'McClellan v. Carland, 217 U.S. 268, 280, 30 S.Ct. 501, 504, 54 L.Ed. 762, laid down the general rule applicable both to this court and to the Circuit Courts of Appeals, that the power to issue the writ under R.S. 716 is not limited to cases where its issue is required in aid of a jurisdiction already obtained, but that 'where a case is within the appellate jurisdiction of the higher court a writ of mandamus may issue in aid of the appellate jurisdiction which might otherwise be defeated by the unauthorized action of the court below."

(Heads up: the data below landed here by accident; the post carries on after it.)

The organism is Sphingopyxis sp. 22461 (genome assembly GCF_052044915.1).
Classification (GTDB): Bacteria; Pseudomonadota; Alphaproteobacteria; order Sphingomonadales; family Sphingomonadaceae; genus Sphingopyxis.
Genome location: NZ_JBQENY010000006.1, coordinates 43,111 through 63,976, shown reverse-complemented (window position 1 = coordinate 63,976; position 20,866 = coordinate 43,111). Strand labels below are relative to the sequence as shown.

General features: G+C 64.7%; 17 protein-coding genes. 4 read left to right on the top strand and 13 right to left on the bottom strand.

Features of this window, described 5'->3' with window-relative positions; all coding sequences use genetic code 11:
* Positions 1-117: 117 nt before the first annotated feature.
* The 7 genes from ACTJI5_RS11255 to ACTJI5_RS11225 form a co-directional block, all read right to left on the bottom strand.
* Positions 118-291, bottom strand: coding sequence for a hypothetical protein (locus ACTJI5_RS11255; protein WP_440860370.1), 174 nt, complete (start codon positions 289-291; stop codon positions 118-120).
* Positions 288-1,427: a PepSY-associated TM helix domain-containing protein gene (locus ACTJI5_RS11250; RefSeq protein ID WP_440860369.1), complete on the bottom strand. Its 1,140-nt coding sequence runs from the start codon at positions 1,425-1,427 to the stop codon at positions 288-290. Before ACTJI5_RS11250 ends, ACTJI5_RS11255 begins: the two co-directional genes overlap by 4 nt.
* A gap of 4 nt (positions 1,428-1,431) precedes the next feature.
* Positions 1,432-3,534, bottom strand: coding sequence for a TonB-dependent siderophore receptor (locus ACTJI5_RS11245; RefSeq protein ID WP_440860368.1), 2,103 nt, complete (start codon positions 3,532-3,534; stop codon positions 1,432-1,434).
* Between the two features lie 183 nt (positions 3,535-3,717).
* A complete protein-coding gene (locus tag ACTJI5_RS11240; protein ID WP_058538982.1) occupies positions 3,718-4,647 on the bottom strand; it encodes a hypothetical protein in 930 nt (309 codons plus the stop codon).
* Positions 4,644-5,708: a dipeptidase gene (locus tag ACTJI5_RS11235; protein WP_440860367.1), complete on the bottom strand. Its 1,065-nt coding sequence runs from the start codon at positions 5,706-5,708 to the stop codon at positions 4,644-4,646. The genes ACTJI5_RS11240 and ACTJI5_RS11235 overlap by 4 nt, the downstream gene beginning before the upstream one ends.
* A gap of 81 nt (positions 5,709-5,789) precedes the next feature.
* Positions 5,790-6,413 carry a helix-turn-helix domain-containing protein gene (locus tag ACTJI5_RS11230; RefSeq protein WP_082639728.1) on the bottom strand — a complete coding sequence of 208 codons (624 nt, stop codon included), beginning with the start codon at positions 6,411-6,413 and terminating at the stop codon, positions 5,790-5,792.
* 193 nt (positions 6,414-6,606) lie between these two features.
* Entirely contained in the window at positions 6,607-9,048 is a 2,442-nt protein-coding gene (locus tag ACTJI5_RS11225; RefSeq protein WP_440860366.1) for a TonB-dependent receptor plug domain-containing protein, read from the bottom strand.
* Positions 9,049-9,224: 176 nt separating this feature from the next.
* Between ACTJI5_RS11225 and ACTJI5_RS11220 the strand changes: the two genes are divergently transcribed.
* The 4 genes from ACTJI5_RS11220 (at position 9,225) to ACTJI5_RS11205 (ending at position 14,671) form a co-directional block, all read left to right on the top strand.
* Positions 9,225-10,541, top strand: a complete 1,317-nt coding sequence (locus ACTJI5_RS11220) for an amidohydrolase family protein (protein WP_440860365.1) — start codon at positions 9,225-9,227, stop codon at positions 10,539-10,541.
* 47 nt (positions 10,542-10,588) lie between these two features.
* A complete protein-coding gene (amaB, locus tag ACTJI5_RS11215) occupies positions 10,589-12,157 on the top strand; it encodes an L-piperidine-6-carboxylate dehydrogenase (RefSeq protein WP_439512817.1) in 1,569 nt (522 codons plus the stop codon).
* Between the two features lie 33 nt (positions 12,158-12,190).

We see no reason why these principles should not be applied to the potential litigation involved in a grand jury investigation. Such litigation, if commenced, lies within the appellate jurisdiction of this court; and if that jurisdiction is being thwarted by erroneous exercise of power or abuse of discretion by the District Judge, there is no more reason why this court should not exercise its power than in the case where the judge is refusing to issue a bench warrant. It is argued that a grand jury might not find indictments, in which event there would be nothing with respect to which appellate jurisdiction could be exercised; but, of course, there would have been nothing with respect to which appellate jurisdiction could have been exercised if the trial of the person arrested under the bench warrant had resulted in an acquittal.